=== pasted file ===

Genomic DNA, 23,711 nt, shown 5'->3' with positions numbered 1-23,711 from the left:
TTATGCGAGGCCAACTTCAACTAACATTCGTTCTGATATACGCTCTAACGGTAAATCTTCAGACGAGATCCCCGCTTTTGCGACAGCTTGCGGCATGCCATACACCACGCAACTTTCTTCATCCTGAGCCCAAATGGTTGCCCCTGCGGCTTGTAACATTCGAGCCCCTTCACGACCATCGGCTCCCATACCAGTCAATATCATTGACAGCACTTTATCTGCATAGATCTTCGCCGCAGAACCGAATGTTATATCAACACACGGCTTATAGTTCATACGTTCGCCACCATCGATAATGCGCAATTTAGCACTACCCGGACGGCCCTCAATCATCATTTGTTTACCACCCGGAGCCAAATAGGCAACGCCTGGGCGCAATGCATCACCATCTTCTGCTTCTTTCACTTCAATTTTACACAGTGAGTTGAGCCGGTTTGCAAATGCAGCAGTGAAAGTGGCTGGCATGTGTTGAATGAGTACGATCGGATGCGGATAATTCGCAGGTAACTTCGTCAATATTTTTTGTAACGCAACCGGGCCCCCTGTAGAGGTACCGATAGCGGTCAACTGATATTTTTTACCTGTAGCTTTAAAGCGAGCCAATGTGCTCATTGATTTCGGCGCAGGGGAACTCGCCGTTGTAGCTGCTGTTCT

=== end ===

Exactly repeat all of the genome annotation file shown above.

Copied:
Genomic DNA, 23,711 nt, shown 5'->3' with positions numbered 1-23,711 from the left:
TTATGCGAGGCCAACTTCAACTAACATTCGTTCTGATATACGCTCTAACGGTAAATCTTCAGACGAGATCCCCGCTTTTGCGACAGCTTGCGGCATGCCATACACCACGCAACTTTCTTCATCCTGAGCCCAAATGGTTGCCCCTGCGGCTTGTAACATTCGAGCCCCTTCACGACCATCGGCTCCCATACCAGTCAATATCATTGACAGCACTTTATCTGCATAGATCTTCGCCGCAGAACCGAATGTTATATCAACACACGGCTTATAGTTCATACGTTCGCCACCATCGATAATGCGCAATTTAGCACTACCCGGACGGCCCTCAATCATCATTTGTTTACCACCCGGAGCCAAATAGGCAACGCCTGGGCGCAATGCATCACCATCTTCTGCTTCTTTCACTTCAATTTTACACAGTGAGTTGAGCCGGTTTGCAAATGCAGCAGTGAAAGTGGCTGGCATGTGTTGAATGAGTACGATCGGATGCGGATAATTCGCAGGTAACTTCGTCAATATTTTTTGTAACGCAACCGGGCCCCCTGTAGAGGTACCGATAGCGGTCAACTGATATTTTTTACCTGTAGCTTTAAAGCGAGCCAATGTGCTCATTGATTTCGGCGCAGGGGAACTCGCCGTTGTAGCTGCTGTTCT